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    why does glucose (when changing from linear to cyclic) form both alpha and beta.
    please can someone explain the MECHANISM (I can see the chiral group but cannot understand why the OH sometimes appears up and sometimes down

    http://biowiki.ucdavis.edu/Wikitexts.../Carbohydrates
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    (Original post by jsmith6131)
    why does glucose (when changing from linear to cyclic) form both alpha and beta.
    please can someone explain the MECHANISM (I can see the chiral group but cannot understand why the OH sometimes appears up and sometimes down

    http://biowiki.ucdavis.edu/Wikitexts.../Carbohydrates
    Okay so just glancing at it:

    If you look at the cyclisation step in the diagram above you see the nucleophillic addition of the oxygen (from the alcohol) to the carbonyl carbon to form a tetrahedral intermediate which is protonated to form the alcohol.

    Which side of the ring the OH group ends aka whether the glucose ends up either alpha or beta is determined by the approach of the nucleophile, as the OH group will end up anti (opposite) relative to the approach. Since there are no steric factors that would hinder the approach this oxygen can approach from the bottom of the plane and push the OH up. Or it can attack from the top of the plane and push the OH down. Since there are no advantages either way, this is why you will obtain a mixture.

    Hope this helped.
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    (Original post by haydyb123)
    Okay so just glancing at it:

    If you look at the cyclisation step in the diagram above you see the nucleophillic addition of the oxygen (from the alcohol) to the carbonyl carbon to form a tetrahedral intermediate which is protonated to form the alcohol.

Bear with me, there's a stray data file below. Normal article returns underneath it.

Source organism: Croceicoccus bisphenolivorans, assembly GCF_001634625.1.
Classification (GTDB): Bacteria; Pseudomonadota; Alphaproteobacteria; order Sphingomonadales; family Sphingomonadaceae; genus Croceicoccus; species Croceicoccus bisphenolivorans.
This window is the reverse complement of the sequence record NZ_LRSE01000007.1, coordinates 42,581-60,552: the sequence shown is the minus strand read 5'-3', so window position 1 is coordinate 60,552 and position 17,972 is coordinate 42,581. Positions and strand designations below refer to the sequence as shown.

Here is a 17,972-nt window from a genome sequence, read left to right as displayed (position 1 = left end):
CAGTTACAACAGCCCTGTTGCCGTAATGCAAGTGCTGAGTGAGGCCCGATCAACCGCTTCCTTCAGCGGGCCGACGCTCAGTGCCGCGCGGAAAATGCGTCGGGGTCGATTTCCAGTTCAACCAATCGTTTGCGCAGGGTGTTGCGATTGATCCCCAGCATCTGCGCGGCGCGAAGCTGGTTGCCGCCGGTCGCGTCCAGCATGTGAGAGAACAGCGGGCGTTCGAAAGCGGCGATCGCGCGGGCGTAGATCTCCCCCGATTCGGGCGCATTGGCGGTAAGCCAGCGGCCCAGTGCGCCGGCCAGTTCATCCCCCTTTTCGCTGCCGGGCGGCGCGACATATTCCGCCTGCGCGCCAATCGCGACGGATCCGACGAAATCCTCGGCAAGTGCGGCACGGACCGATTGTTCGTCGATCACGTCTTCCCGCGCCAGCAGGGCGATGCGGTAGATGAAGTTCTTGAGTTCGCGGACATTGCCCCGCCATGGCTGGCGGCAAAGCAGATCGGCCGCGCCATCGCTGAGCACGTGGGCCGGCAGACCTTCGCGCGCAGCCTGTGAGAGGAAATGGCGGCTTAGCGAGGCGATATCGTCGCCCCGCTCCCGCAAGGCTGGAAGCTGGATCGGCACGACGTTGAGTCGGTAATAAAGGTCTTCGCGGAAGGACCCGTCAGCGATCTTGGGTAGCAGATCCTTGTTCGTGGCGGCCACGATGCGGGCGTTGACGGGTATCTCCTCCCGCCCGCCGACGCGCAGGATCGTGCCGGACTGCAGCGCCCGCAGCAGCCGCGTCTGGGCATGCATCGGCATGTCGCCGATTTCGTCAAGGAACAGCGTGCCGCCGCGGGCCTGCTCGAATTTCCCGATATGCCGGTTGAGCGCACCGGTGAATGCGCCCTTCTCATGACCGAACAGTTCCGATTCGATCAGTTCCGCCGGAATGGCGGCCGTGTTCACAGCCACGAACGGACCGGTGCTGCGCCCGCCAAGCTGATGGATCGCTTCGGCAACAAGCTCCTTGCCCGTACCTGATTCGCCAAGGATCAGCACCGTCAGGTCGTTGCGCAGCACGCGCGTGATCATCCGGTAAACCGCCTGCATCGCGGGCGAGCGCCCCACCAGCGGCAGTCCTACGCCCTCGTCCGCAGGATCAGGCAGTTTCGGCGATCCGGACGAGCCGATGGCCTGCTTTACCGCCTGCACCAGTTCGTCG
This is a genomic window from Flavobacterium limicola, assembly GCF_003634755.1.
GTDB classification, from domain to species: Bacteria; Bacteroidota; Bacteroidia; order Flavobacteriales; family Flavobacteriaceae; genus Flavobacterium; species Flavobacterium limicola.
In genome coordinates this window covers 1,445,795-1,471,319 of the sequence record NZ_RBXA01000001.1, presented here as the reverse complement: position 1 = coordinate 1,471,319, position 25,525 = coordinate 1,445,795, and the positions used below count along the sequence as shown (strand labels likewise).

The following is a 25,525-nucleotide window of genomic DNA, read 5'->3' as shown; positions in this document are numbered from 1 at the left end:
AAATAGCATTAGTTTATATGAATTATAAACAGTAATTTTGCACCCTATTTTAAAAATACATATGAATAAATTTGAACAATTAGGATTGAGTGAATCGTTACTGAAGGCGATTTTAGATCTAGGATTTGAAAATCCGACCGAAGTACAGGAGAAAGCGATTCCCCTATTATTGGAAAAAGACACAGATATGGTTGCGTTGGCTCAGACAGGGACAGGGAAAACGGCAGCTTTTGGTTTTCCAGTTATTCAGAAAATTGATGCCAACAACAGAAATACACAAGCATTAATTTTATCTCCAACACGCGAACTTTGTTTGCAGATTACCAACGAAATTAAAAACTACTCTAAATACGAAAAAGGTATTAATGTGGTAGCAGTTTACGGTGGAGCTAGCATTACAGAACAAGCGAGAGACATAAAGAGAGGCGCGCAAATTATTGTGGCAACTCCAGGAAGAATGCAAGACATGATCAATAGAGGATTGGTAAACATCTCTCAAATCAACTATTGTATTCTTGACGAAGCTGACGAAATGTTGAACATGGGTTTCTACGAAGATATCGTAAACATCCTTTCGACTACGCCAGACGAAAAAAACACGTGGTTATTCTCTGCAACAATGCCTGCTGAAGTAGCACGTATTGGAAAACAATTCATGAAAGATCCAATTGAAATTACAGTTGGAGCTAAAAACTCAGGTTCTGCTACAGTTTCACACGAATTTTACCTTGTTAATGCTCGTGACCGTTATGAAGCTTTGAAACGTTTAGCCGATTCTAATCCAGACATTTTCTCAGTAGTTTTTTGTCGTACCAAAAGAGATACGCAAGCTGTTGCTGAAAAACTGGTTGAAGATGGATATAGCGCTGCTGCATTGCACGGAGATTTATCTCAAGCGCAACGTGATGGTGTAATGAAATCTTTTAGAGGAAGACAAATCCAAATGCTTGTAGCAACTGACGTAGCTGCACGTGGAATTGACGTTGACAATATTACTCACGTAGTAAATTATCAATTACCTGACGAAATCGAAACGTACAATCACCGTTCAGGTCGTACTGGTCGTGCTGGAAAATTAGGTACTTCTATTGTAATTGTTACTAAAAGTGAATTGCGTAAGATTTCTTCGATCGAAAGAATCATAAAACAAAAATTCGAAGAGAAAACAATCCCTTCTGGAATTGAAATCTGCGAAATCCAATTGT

Which side of the ring the OH group ends aka whether the glucose ends up either alpha or beta is determined by the approach of the nucleophile, as the OH group will end up anti (opposite) relative to the approach. Since there are no steric factors that would hinder the approach this oxygen can approach from the bottom of the plane and push the OH up. Or it can attack from the top of the plane and push the OH down. Since there are no advantages either way, this is why you will obtain a mixture.

    Hope this helped.

    thanks so much
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    (Original post by jsmith6131)
    thanks so much
    Welcome.
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    (Original post by jsmith6131)
    why does glucose (when changing from linear to cyclic) form both alpha and beta.
    please can someone explain the MECHANISM (I can see the chiral group but cannot understand why the OH sometimes appears up and sometimes down

    http://biowiki.ucdavis.edu/Wikitexts.../Carbohydrates

    (Original post by haydyb123)
    Okay so just glancing at it:

    If you look at the cyclisation step in the diagram above you see the nucleophillic addition of the oxygen (from the alcohol) to the carbonyl carbon to form a tetrahedral intermediate which is protonated to form the alcohol.

    Which side of the ring the OH group ends aka whether the glucose ends up either alpha or beta is determined by the approach of the nucleophile, as the OH group will end up anti (opposite) relative to the approach. Since there are no steric factors that would hinder the approach this oxygen can approach from the bottom of the plane and push the OH up. Or it can attack from the top of the plane and push the OH down. Since there are no advantages either way, this is why you will obtain a mixture.

    Hope this helped.
    Also the OH at the chiral centre is labile due to the anomeric effect. I believe I am right in saying it can be induced to racemise (not actually to an equal distribution as one enantiomer is more stable due to the anomeric effect) with an acid catalyst.
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    (Original post by JMaydom)
    Also the OH at the chiral centre is labile due to the anomeric effect. I believe I am right in saying it can be induced to racemise (not actually to an equal distribution as one enantiomer is more stable due to the anomeric effect) with an acid catalyst.
    Interesting, I haven't come across that before.
 
 
 
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